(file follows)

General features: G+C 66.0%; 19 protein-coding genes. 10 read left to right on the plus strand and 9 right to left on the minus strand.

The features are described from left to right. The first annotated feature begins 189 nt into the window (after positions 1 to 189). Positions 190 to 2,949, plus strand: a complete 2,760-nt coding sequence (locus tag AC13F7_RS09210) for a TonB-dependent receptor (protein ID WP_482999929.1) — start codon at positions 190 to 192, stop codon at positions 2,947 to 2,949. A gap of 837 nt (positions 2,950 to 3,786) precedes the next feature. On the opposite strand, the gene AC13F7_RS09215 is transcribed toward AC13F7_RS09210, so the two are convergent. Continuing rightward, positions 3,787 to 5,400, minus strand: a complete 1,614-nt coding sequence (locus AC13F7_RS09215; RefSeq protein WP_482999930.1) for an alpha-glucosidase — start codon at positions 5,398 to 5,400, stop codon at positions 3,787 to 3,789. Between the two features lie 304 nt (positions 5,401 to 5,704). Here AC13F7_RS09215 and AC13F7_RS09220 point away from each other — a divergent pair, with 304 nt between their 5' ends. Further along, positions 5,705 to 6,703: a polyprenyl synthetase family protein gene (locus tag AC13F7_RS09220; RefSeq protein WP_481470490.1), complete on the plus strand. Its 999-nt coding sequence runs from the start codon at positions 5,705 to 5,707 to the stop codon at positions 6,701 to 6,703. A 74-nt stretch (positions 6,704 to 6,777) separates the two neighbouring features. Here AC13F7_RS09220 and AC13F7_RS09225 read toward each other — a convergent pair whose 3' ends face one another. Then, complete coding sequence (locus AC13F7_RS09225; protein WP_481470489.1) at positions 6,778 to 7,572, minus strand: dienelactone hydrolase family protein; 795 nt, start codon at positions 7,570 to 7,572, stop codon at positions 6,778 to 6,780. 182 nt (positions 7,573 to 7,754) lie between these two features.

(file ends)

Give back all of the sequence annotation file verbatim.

General features: G+C 66.0%; 19 protein-coding genes. 10 read left to right on the plus strand and 9 right to left on the minus strand.

The features are described from left to right. The first annotated feature begins 189 nt into the window (after positions 1 to 189). Positions 190 to 2,949, plus strand: a complete 2,760-nt coding sequence (locus tag AC13F7_RS09210) for a TonB-dependent receptor (protein ID WP_482999929.1) — start codon at positions 190 to 192, stop codon at positions 2,947 to 2,949. A gap of 837 nt (positions 2,950 to 3,786) precedes the next feature. On the opposite strand, the gene AC13F7_RS09215 is transcribed toward AC13F7_RS09210, so the two are convergent. Continuing rightward, positions 3,787 to 5,400, minus strand: a complete 1,614-nt coding sequence (locus AC13F7_RS09215; RefSeq protein WP_482999930.1) for an alpha-glucosidase — start codon at positions 5,398 to 5,400, stop codon at positions 3,787 to 3,789. Between the two features lie 304 nt (positions 5,401 to 5,704). Here AC13F7_RS09215 and AC13F7_RS09220 point away from each other — a divergent pair, with 304 nt between their 5' ends. Further along, positions 5,705 to 6,703: a polyprenyl synthetase family protein gene (locus tag AC13F7_RS09220; RefSeq protein WP_481470490.1), complete on the plus strand. Its 999-nt coding sequence runs from the start codon at positions 5,705 to 5,707 to the stop codon at positions 6,701 to 6,703. A 74-nt stretch (positions 6,704 to 6,777) separates the two neighbouring features. Here AC13F7_RS09220 and AC13F7_RS09225 read toward each other — a convergent pair whose 3' ends face one another. Then, complete coding sequence (locus AC13F7_RS09225; protein WP_481470489.1) at positions 6,778 to 7,572, minus strand: dienelactone hydrolase family protein; 795 nt, start codon at positions 7,570 to 7,572, stop codon at positions 6,778 to 6,780. 182 nt (positions 7,573 to 7,754) lie between these two features.